at 110 rpm and 37 °C for 24 h, under controlled atmosphere

with 5% CO2. The biofilms formed on the lid pegs of the MBEC-HTP were washed with saline solution at 0.9% during 2 min to remove weakly adhered bacterial cells. To verify the formation of biofilms, four pegs were removed from the lid with the aid of a mosquito clamp and placed in 200 mL of saline solution at 0.9% in a sonic cleaner (MIDMARK Soniclean model M 150) during 30 min. With the resulting suspensions, serial dilutions were carried out from 10-1 to 10-6 and these were cultured in BHI agar plates adding 10% saccharose, for count of viable cells. To control growth of the planktonic culture, 20 ^L of the planktonic culture were taken, diluted in 180 ^L of saline solution at 0.9%, and seeded in triplicate in BHI agar.

2.4 Determination of the minimal biofilm eradication concentration. Susceptibility tests were conducted on a standard 96-well plate dish (Nunclon Delta Surface; Nunc, Roskilde, Denmark). Ethanol was used as a vehicle for the essential oils; after corroborating in a test tube the lack of inhibitory effect upon S. mutans at the highest concentration (10%), and replicas were made in the MBEC-HTP using it as control. Concentrations of 0.1 mg/100 mL, 0.01 mg/100 mL, and 0.001 mg/100 mL were used for the essential oils and Chlorhexidine at 0.5%, 1%, and 2% was used as positive control. Sterility (BHI) and growth controls, respectively, were placed in the first and last well of each row. The lid with the pegs was submerged in the micro-titration dish during 5 min and then the biofilms were washed twice by using a standard 96-well plate dishes with 180 ^L of saline solution at 0.9% during 2 min. Thereafter, the biofilms were placed in another a standard 96-well plate dish (recovery dish), which had been prepared with 180 ^L of BHI in each well and there they were sonicated during 30 min. The sonication products were diluted serially from 10° to 10-5 with saline solution at 0.9% and 10 ^L were used to inoculate the BHI agar plates for viable cells count through the spot technique.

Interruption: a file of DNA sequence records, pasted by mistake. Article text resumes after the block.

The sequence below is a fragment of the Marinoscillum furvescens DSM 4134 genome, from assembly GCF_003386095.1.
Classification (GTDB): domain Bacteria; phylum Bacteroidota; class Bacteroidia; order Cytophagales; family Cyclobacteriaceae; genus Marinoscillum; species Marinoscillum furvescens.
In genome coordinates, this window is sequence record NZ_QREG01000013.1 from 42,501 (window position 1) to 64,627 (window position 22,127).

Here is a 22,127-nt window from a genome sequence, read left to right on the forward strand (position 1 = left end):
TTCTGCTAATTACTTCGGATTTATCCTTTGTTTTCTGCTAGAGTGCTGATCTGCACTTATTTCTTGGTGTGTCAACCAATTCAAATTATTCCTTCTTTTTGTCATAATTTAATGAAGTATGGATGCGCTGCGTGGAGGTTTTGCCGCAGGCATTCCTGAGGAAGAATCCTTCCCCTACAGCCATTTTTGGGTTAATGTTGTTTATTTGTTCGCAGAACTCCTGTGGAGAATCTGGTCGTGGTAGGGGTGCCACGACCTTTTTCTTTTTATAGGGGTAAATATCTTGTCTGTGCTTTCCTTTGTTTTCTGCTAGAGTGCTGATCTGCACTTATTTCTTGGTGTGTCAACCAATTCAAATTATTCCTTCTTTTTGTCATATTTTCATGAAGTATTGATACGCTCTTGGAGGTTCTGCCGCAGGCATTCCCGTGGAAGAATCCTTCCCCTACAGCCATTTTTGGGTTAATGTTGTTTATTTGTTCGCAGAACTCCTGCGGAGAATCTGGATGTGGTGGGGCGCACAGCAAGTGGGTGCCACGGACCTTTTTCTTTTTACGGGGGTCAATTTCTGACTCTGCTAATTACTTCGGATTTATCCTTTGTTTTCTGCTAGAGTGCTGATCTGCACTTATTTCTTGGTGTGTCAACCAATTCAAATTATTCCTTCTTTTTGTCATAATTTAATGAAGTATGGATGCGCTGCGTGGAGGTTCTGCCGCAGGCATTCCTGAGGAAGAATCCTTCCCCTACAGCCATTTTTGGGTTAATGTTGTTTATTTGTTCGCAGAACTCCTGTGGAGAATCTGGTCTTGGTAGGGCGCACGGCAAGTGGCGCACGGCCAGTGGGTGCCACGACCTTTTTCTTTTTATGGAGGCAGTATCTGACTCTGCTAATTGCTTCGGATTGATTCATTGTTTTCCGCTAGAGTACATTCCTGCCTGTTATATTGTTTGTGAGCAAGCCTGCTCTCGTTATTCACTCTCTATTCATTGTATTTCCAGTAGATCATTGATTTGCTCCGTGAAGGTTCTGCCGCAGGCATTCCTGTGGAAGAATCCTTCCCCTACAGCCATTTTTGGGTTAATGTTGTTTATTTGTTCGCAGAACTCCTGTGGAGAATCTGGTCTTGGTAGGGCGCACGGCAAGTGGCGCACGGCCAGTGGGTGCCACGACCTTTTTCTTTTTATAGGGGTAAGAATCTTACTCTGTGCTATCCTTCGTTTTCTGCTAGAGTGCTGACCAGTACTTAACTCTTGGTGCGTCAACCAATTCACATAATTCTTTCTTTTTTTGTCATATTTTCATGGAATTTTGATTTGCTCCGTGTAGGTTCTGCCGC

Each concentration of the essential oils was evaluated through eight replicates and the same amount of controls were performed, both positive (Chlorhexidine) and negative (sterile distilled water). The effect of each essential oil on the biofilms was determined through calculating the percentage of cells deaths:

[1-(Mean CFUirrigant/Mean CFUinitial bacterial number)] x 100%.